Falling in love…

June 13, 2020

When I was seven years old, I started going to the library and I took out ten books a week. The librarian looked at me and asked, “What are you doing?”

I said, “What do you mean?”

And she said, “You can’t possibly read all of those before they are due back.”

I said, “Yes, I can.”

And I came back the next week for ten more books.

In doing so, I told that librarian, politely, to get out of my way and let me happen. That’s what books do. They are the building blocks, the DNA, if you will, of you.

Think of everything you have ever read, everything you have ever learned from holding a book in your hands and how that knowledge shaped you and made you who you are today.

Looking back now on all those years, to when I first discovered books at the library, I see that I was simply falling in love. Day, after day, after glorious day, I was falling in love with books.

The library in Waukegan, Illinois, the town where I grew up, was a temple to the imagination. It was built by Andrew Carnegie, the philanthropist, who built libraries all across this great land. I learned to read by studying the comic strips in the Chicago Tribune. But I fell in love with reading at that old Carnegie library. It was this library that served as the inspiration for the library in my 1962 novel, “Something Wicked This Way Comes.”

Ray Bradbury
The Book And The Butterfly
(Introduction to: The Best American Nonrequired Reading 2012)

magic

June 2, 2020

There is no such things as magic, though there is such a thing as knowledge of the hidden ways of Nature.

H. Rider Haggard
She: A History of Adventure

In Hamilton’s The Universe Wreckers…it was in that novel that, for the first time, I learned Neptune had a satellite named Triton…It was from The Drums of Tapajos that I first learned there was a Mato Grosso area in the Amazon basin. It was from The Black Star Passes and other stories by John W. Campbell that I first heard of relativity.

The pleasure of reading about such things in the dramatic and fascinating form of science fiction gave me a push toward science that was irresistible. It was science fiction that made me want to be a scientist strongly enough to eventually make me one.

That is not to say that science fiction stories can be completely trusted as a source of specific knowledge…However, the misguiding’s of science fiction can be unlearned. Sometimes the unlearning process is not easy, but it is a low price to pay for the gift of fascination over science.”

Isaac Asimov
Before the Golden Age: A Science Fiction Anthology of the 1930s (Intro)

Oh, dear –

April 28, 2020

a special odour

January 23, 2020

Most of the books have the smell of an earlier time leaking out from between their pages – a special odour of the knowledge and emotions that for ages have been calmly resting between the covers.

Haruki Murakami
Kafka on the Shore

We walk in darkness with phantoms and spectres we know not of, and our little world plunges blindly through abysses toward a goal of which we have no conception. That thought itself is a blow at our beliefs and comprehension. We used to content ourselves by thinking we knew all about our world, at least; but now it is different, and we wonder if we really know anything, or if there can be safety and peace anywhere in the wide universe.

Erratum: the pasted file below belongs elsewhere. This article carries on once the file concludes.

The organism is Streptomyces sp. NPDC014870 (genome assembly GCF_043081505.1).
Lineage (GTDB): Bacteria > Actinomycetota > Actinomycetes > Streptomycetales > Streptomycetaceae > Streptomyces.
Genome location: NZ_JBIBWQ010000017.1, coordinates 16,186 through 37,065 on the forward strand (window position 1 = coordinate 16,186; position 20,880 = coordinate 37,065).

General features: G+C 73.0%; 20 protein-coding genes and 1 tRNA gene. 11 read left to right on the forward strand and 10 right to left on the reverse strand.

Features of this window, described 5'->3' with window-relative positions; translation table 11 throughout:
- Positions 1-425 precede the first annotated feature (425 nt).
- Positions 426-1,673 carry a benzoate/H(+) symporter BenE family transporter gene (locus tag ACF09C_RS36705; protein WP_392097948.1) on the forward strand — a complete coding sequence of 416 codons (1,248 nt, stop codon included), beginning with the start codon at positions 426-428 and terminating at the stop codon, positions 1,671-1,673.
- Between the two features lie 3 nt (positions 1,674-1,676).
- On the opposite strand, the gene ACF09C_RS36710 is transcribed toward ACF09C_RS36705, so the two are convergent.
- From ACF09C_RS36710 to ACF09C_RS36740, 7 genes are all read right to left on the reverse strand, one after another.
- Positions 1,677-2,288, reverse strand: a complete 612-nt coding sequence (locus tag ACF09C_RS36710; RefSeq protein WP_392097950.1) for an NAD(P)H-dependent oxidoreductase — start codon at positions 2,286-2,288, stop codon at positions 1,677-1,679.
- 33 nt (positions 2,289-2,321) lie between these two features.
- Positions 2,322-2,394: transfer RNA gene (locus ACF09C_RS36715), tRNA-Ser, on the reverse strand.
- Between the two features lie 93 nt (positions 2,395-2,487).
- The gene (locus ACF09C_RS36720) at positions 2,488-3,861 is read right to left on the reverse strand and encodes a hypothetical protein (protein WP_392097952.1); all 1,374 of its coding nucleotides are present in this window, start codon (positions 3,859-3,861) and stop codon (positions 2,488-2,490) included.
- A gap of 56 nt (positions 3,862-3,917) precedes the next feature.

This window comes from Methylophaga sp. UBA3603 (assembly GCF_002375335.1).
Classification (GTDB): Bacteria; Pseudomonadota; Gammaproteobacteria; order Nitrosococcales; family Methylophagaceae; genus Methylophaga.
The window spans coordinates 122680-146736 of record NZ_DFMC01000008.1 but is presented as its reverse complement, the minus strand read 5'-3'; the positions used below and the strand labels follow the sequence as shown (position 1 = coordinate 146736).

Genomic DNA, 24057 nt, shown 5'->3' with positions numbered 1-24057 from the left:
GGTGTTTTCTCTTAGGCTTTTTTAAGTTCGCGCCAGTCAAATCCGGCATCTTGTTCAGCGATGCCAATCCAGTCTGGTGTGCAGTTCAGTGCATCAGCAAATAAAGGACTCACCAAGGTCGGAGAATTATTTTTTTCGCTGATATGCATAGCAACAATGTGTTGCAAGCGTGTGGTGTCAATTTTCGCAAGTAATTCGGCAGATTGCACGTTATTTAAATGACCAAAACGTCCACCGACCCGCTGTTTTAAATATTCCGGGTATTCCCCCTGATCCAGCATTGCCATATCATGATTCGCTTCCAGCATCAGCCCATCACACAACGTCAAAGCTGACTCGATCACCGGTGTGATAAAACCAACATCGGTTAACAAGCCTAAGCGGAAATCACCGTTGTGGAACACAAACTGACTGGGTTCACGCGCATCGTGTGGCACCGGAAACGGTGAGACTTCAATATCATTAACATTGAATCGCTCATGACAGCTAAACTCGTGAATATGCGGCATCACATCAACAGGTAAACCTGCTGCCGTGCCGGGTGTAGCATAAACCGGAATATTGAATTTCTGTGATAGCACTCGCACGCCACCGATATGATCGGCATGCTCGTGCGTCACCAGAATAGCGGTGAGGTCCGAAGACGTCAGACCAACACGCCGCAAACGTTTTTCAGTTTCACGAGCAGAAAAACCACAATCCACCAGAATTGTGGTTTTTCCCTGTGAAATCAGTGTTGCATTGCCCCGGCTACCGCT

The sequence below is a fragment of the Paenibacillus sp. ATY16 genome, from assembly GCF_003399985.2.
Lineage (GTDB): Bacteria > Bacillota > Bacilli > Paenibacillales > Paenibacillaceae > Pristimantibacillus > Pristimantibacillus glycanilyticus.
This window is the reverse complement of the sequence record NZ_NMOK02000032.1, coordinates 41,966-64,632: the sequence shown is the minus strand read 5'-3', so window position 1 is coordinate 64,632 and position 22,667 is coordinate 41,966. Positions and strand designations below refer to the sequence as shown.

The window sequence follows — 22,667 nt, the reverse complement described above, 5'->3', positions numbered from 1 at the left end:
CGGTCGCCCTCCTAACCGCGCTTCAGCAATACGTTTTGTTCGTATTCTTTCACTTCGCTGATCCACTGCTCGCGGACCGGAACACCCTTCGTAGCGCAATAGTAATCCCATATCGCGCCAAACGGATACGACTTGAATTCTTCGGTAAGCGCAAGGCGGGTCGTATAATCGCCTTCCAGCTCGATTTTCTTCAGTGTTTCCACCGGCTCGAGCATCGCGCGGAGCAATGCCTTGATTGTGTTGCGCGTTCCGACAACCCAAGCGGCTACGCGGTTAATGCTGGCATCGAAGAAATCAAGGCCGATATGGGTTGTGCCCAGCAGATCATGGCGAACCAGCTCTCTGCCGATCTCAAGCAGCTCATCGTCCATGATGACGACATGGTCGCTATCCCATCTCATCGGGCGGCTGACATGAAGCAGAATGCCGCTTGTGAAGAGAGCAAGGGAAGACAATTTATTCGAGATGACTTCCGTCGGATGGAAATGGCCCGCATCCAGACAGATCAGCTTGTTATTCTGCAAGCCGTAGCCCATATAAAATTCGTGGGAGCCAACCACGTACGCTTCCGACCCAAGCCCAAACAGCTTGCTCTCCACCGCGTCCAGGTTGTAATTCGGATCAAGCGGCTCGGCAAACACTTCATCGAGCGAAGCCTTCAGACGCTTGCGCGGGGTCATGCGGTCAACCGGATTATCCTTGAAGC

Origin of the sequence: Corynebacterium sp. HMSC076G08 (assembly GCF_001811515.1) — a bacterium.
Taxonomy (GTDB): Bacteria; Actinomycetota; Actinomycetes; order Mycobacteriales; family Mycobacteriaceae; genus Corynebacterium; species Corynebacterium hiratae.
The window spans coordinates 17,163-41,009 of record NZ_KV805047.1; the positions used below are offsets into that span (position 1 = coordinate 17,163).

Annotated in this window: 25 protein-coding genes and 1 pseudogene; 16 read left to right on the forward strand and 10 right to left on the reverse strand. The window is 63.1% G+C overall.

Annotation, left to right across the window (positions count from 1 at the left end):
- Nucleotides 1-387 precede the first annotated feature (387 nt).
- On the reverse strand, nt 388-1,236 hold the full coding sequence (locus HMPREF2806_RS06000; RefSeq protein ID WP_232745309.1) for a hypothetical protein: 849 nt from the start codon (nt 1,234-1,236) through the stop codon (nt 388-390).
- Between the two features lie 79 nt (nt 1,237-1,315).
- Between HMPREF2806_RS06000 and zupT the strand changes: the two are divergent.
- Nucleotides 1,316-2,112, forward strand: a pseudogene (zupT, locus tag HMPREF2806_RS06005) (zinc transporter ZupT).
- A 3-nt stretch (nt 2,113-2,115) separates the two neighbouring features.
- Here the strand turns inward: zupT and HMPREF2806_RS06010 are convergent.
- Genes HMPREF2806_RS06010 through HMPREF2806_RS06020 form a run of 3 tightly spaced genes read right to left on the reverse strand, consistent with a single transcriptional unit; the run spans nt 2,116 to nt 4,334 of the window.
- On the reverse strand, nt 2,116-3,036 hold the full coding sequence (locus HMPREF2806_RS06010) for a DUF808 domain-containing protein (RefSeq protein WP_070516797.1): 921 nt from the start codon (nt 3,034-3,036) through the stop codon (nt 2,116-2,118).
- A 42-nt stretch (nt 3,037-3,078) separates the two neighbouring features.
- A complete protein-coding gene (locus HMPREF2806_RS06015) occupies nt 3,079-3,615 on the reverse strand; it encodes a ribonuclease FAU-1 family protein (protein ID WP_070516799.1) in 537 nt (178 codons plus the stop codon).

Donald Wandrei
Strange Harvest

People who’ve never read fairy tales, the professor said, have a harder time coping in life than the people who have. They don’t have access to all the lessons that can be learned from the journeys through the dark woods and the kindness of strangers treated decently, the knowledge that can be gained from the company and example of Donkeyskins and cats wearing boots and steadfast tin soldiers. I’m not talking about in-your-face lessons, but more subtle ones. The kind that seep up from your subconscious and give you moral and humane structures for your life. That teach you how to prevail, and trust. And maybe even love.

Charles de Lint
The Onion Girl

Unsaid

July 16, 2019

What’s left unsaid tells you everything you need to know.

The Cats Will Know

March 28, 2019

Rain will fall again
on your smooth pavement,
a light rain like
a breath or a step.
The breeze and the dawn
will flourish again
when you return,
as if beneath your step.
Between flowers and sills
the cats will know.

There will be other days,
there will be other voices.
You will smile alone.
The cats will know.
You will hear words
old and spent and useless
like costumes left over
from yesterday’s parties.

You too will make gestures.
You’ll answer with words —
face of springtime,
you too will make gestures.

The cats will know,
face of springtime;
and the light rain
and the hyacinth dawn
that wrench the heart of him
who hopes no more for you —
they are the sad smile
you smile by yourself.

There will be other days,
other voices and renewals.
Face of springtime,
we will suffer at daybreak.

Cesare Pavese
Trans. Geoffrey Brock.

I want a poetry of knowledge and of thought, not of opinion – and not of belief, which is merely dead thought. Poetry is the musical density of being,  but sometimes it is silent, and sometimes that silence is musically still.

Robert Bringhurst
Pieces of Map, Pieces of Music